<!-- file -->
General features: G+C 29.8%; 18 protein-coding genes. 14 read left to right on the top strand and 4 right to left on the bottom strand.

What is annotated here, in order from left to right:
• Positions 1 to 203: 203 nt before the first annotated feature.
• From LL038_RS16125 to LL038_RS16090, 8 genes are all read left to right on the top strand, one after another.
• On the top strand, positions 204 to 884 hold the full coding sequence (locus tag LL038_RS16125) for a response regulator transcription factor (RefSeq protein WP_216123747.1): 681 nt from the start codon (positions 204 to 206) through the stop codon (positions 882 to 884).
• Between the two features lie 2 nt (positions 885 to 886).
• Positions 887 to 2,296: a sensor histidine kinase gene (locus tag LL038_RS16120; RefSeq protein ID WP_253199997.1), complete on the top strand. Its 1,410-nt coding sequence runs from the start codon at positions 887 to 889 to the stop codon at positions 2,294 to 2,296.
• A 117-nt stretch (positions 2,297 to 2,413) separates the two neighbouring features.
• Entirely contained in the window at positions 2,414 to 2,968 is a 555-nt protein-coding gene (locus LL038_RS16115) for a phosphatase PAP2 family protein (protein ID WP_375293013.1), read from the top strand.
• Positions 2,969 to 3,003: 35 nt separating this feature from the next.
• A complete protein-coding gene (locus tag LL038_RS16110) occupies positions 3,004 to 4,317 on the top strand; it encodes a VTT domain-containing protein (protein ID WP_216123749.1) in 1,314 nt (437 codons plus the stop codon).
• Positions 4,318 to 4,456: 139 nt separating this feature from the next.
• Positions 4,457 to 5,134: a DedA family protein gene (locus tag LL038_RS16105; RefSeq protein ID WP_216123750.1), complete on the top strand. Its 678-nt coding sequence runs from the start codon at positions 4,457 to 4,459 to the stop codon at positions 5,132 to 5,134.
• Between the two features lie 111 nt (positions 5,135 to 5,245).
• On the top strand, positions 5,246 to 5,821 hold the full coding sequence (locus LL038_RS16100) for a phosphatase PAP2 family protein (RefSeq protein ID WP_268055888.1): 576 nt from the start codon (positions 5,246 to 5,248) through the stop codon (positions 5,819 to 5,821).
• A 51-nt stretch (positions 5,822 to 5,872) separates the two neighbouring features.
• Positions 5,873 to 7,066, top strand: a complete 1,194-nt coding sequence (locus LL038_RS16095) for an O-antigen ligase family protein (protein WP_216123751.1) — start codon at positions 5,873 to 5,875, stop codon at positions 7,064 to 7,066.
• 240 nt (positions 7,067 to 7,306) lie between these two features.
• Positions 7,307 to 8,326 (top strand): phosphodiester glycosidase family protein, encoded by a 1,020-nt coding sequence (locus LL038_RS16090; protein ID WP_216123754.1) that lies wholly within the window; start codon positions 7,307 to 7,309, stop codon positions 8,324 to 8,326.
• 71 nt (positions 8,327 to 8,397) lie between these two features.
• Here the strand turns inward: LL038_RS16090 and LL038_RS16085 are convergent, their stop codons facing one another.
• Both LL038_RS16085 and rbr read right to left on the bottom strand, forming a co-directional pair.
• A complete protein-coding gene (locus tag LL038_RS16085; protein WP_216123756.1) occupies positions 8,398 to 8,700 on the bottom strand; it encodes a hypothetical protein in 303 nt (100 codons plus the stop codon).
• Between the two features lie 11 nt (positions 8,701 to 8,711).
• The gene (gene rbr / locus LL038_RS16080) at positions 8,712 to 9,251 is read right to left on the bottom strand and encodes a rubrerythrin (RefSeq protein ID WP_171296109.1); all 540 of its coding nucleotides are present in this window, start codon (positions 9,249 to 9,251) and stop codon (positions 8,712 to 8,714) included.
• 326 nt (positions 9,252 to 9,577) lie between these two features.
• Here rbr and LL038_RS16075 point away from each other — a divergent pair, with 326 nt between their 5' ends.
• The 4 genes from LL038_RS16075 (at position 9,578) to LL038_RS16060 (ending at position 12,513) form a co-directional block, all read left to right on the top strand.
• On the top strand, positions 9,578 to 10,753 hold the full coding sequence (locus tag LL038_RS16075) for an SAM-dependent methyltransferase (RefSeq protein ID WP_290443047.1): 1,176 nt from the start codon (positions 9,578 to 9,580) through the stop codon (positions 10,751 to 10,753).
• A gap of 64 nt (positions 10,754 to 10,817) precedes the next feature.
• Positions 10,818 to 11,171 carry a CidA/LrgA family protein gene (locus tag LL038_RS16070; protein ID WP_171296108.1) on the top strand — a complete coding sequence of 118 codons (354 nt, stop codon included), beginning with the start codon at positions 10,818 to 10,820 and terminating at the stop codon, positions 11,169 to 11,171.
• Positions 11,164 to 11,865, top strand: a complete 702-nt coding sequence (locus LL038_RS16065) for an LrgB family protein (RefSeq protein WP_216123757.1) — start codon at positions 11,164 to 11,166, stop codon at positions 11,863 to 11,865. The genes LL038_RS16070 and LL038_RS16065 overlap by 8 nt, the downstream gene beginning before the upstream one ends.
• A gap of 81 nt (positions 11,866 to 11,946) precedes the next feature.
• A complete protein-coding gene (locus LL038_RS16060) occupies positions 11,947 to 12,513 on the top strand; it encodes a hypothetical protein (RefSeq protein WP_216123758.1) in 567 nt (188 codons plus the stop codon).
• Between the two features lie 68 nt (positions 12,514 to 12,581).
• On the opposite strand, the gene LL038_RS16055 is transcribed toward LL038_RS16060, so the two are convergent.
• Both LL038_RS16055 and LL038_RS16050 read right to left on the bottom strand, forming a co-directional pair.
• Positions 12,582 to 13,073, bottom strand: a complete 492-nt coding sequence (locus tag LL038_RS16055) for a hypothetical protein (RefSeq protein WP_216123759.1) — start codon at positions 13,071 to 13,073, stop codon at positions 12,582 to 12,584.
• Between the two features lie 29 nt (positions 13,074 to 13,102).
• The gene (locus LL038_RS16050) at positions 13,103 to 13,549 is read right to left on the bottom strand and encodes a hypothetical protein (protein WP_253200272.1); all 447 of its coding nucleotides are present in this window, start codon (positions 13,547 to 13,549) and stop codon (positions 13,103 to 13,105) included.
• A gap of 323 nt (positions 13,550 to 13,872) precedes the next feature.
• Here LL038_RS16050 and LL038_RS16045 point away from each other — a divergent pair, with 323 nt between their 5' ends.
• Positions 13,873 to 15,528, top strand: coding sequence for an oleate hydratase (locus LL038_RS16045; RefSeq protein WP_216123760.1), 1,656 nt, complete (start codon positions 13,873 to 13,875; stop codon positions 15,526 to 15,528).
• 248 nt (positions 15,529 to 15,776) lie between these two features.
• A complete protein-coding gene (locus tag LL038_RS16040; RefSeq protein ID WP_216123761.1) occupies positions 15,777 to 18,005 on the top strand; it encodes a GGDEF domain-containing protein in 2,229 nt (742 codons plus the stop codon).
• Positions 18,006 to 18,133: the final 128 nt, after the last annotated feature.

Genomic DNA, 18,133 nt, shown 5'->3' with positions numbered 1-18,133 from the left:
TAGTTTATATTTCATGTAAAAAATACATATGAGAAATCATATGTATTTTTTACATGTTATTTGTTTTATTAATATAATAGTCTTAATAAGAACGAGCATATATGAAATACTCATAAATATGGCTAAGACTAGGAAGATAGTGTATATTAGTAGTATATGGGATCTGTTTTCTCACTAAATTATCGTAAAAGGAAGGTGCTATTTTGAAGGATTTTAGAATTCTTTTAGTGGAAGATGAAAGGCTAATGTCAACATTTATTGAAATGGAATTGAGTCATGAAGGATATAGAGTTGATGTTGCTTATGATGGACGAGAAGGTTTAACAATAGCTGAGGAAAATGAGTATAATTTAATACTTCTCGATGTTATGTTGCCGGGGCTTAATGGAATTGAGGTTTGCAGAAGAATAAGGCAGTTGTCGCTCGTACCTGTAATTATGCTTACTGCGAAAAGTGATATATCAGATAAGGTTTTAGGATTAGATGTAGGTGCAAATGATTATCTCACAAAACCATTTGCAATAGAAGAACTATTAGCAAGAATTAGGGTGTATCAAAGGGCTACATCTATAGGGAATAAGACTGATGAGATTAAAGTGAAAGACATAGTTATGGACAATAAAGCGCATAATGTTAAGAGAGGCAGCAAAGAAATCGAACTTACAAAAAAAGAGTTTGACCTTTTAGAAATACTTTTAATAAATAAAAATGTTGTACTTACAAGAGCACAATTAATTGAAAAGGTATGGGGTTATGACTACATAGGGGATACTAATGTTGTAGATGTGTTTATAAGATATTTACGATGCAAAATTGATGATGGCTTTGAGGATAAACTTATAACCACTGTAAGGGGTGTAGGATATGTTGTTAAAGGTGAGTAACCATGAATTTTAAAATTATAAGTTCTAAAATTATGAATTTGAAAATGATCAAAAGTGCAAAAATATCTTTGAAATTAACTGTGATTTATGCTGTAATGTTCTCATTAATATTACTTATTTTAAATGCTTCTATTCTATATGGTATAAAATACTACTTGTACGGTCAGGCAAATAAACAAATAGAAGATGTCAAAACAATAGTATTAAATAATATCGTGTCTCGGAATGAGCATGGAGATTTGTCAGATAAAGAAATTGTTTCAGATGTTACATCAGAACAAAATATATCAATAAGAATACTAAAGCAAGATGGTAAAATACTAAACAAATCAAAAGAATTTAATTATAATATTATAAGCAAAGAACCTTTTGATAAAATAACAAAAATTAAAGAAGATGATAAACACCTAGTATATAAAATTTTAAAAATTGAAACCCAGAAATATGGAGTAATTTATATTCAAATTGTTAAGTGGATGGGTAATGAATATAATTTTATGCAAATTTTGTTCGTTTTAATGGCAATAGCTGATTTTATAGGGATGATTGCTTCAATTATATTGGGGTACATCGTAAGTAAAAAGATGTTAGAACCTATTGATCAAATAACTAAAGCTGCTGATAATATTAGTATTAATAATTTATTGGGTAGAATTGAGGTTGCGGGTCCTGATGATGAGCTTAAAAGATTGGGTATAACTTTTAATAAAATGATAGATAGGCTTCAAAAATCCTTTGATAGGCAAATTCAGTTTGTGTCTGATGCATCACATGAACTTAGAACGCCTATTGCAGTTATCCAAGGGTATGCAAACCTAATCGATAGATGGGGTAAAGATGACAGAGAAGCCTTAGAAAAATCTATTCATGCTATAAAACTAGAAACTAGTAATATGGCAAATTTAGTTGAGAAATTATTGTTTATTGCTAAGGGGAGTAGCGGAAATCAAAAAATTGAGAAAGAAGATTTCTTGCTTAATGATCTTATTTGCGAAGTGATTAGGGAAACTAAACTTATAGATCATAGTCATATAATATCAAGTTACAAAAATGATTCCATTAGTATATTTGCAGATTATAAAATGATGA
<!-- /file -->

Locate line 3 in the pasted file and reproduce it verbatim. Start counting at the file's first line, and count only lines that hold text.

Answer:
• Positions 1 to 203: 203 nt before the first annotated feature.